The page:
And I Quote

On growing up in Yorkshire

“I wore similar outfits to Bowie. The truth is, I was a clone. I dyed my hair red, wore jumpsuits and big stack heels decorated with stars.”

“People in Sheffield thought I was a poof. A weirdo. Which encouraged me to do it even more. I risked getting my head kicked in for a while, but then glam rock became more mainstream and dyeing your hair, wearing make-up and dressing up became more acceptable.”

“I got a proper licence for it, trained it, let it fly free. Like Billy Casper in Kes, I wanted to be with the bird all the time. I used to pretend I was in the film…”

“My family thought the fascination with acting was just another fad.”

On Life

“I’m still an ordinary Yorkshire lad and like to do ordinary things like shopping in Sainsbury’s. I’ve never forgotten my roots. I still have a taste for Newcastle Brown Ale. I still like to go to the pub.”

“I put quite a few trees in last autumn. A lot of silver birch and a couple of native trees – just generally doing gardening, putting plants in and hedges in. It takes quite a lot of time and I love it.”

“I’m usually catching up on things I should have been doing while I was filming – a pile of mail and bills. I like reading. I like watching a lot of sports on TV – football, boxing. I like cricket a lot. I try to get down to Lords to watch Yorkshire if they’re playing down there.”

“I bought a Jaguar when I was 28. I’d always wanted one. I had it for years, then my friend had it, then my dad had it. It was a good workhorse. I got my money’s worth from it and gave it a respray.”

“I’m not really a suit man. I only wear them for important occasions, such as
being in the directors’ box at Sheffield United or presenting an award at the Brits.”

“I like my own company and I like time on my own, but I’m not a hermit. I do like other people’s company, too.”

“I might go to my local for a pint, but I’m not the kind of guy who is out every night partying. It’s too knackering. I love losing myself in books and an early night.”

“I’m still Sean that me mates went to school with, not Sean the film star. And that’s the way I prefer to be.”

“No. (Laughs) I saw it in the shop the other day with one of my daughters and I went, ‘Wow, there’s that game.’ She said, ‘Yeah, everybody’s heard of that.’ I’m not very good with stuff like that, computers and games… Just something I’m not very good at. My daughters, they know all about it, which is quite good [for] our audience.”

“A common misperception of me is… that I am a tough, rough northerner, which I suppose I am really. But I’m pretty mild-mannered most of the time. It’s the parts that you play I guess. I don’t mind it. I’m not a tough guy. I’d like to act as a fair, easy-going, kind man at some point.”

On keeping up with family

“I go to see my kids in school plays, … I watched Lorna in a concert at the Westminster College of Music the other day and it was amazing. I felt very proud and surprised. I don’t know why I was surprised, because I’ve known her for 17 years, but I’ve never seen her do anything like that in front of an audience. It’s brave, it’s uplifting.”

“Kids are a great leveler. They put things into perspective. I’m
pretty easygoing as a dad. You have to give people a bit of leeway and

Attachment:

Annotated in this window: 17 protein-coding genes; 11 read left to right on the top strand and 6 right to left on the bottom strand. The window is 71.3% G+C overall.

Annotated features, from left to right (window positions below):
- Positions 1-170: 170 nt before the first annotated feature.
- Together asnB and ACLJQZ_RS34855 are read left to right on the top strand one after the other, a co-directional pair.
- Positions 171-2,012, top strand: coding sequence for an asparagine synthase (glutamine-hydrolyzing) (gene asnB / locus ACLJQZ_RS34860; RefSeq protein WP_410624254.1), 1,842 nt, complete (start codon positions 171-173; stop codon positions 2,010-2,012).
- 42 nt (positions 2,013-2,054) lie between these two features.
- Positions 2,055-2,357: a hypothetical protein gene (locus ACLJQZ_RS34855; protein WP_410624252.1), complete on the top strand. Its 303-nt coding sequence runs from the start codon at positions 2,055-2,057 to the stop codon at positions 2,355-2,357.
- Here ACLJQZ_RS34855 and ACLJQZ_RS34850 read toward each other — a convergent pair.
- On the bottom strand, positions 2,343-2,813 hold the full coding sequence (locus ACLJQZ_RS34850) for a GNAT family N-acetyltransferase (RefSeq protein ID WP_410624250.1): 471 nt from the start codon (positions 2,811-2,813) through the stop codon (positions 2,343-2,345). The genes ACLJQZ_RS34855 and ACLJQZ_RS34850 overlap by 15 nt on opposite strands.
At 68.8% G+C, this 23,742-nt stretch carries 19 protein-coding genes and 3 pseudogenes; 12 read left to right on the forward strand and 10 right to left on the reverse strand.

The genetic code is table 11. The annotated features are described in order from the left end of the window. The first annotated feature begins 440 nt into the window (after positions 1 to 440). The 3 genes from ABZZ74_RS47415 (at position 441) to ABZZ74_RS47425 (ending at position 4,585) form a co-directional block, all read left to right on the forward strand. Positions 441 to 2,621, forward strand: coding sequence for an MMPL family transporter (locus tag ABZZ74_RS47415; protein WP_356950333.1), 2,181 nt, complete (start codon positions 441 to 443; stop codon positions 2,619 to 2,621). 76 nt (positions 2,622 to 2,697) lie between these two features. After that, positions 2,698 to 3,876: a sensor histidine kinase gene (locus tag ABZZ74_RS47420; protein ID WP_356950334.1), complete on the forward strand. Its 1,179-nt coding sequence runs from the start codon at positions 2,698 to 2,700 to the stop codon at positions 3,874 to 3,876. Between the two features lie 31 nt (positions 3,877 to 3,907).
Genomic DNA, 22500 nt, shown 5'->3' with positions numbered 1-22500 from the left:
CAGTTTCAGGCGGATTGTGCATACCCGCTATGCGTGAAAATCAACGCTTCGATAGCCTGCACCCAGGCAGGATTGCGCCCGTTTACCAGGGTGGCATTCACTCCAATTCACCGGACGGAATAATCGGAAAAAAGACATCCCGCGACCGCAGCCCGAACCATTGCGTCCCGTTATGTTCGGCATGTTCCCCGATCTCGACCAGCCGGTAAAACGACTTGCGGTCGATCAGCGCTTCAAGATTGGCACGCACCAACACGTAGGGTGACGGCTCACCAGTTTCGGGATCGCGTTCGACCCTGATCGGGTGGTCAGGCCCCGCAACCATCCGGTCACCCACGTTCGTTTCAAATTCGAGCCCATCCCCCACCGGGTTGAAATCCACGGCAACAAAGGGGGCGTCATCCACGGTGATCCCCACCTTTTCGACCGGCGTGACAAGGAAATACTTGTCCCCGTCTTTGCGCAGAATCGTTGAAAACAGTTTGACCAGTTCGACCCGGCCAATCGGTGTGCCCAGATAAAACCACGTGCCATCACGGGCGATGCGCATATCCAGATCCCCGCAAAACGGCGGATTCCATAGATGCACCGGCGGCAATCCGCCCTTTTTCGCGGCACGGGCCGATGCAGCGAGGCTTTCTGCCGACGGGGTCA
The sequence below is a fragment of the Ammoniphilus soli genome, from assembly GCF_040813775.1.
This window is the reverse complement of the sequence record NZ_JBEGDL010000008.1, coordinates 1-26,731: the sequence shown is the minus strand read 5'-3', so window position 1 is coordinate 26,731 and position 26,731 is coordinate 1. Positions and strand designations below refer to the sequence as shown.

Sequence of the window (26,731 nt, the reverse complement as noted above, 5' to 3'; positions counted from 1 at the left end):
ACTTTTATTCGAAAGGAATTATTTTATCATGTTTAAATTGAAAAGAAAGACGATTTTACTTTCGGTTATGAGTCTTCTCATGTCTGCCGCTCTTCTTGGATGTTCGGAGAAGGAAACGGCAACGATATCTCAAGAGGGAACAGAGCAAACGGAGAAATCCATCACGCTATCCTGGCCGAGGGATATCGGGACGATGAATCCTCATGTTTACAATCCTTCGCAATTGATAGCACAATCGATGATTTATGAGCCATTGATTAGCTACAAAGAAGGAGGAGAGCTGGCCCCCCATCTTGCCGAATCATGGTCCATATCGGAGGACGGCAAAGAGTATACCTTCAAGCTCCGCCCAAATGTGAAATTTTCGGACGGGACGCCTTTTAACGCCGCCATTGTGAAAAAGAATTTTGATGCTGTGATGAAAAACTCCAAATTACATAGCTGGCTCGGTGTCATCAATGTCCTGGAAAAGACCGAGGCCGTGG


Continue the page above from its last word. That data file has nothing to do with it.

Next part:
let them make their own way through life.”

On turning Fifty

“I’m not really thinking about my birthday as a big event. I’m OK about it. Does it make much of a difference? It’s what’s going on in your head that reflects on your outer appearance. And I look OK, don’t I? I’m still a natural blond, no sign of grey hair…”

On Acting

“I had no intention of being an actor. I was quite good at it. I was pretty capable at other things but never any good at anything.”

“It is a great profession when you get the breaks, but it is about the stories we tell more than the cast who tells them.

“I suppose that of all of them the chance to work with Peter O’Toole is the one I’m most grateful for. He has always been a hero of mine, such a powerful actor full of exuberance. He was just fascinating to watch, he uses every part of his talented body to dredge every ounce of truth to a performance with seemingly minimal effort. It was great that he lived up to the expectations I had of him, and that we got on together. I really enjoyed working with O’Toole, John Hurt and Richard Harris.”

“I think everybody’s got different methods of working which suit the particular individual. Mine is to sort of play the part, and give 100%, to concentrate and focus on it while I’m actually working, but then leave it behind until the next day.”

“I think that you always have something left, that you take something of the character with you.”

“Oblivion is something unique, an entertainment experience unlike anything I had seen before. I decided this was a project I really wanted to work on creatively, and I hope fans of the game enjoy the results.”

“I sort of leave the character at the end of the day. I don’t carry anything around with me – no excess baggage or unnecessary thoughts. I think it’s too exhausting to do that. To put things into perspective – your work is your work, and your leisure time is something else.”

“I sometimes find that playing the bad guy, or villains, or psychopaths tend to be much more psychologically rewarding. And you can really push it, you can push the limits, and get away with it.”

“That’s the thing about Brits; they have the grounding in the classics and theatre, … That’s why we’re good. We go to America and people respect that because we’ve been through the theatre, we’ve made discoveries and also made our mistakes there, and that’s a wonderful environment to be in. By the time you start to make television and films you’ve got some experience behind you, an anchor. All those things, when you put them together, give you a certain amount of confidence and a certain belief in yourself, and the ability to adapt and change to some of the different roles you play. You need to be a good actor to play a villain, and we’re always getting cast as villains because we play them well.”

“If you have a very good concept of your character, you can snap into it.”

“I don’t think I’d be very good in a Richard Curtis film. I’ve always been drawn to characters that are a bit strange and weird.”

“When I was doing Macbeth, I missed a huge chunk of a soliloquy. I came offstage saying: ‘That’s the best it’s ever gone’ and was told I missed three-quarters of the speech out. Corpsing is also a terrifying feeling – I did that in Macbeth, too. When something is so horrific it can turn into hysteria, which turns into uncontrollable laughter.”

“When we met to discuss this film the first thing Nick did was apologize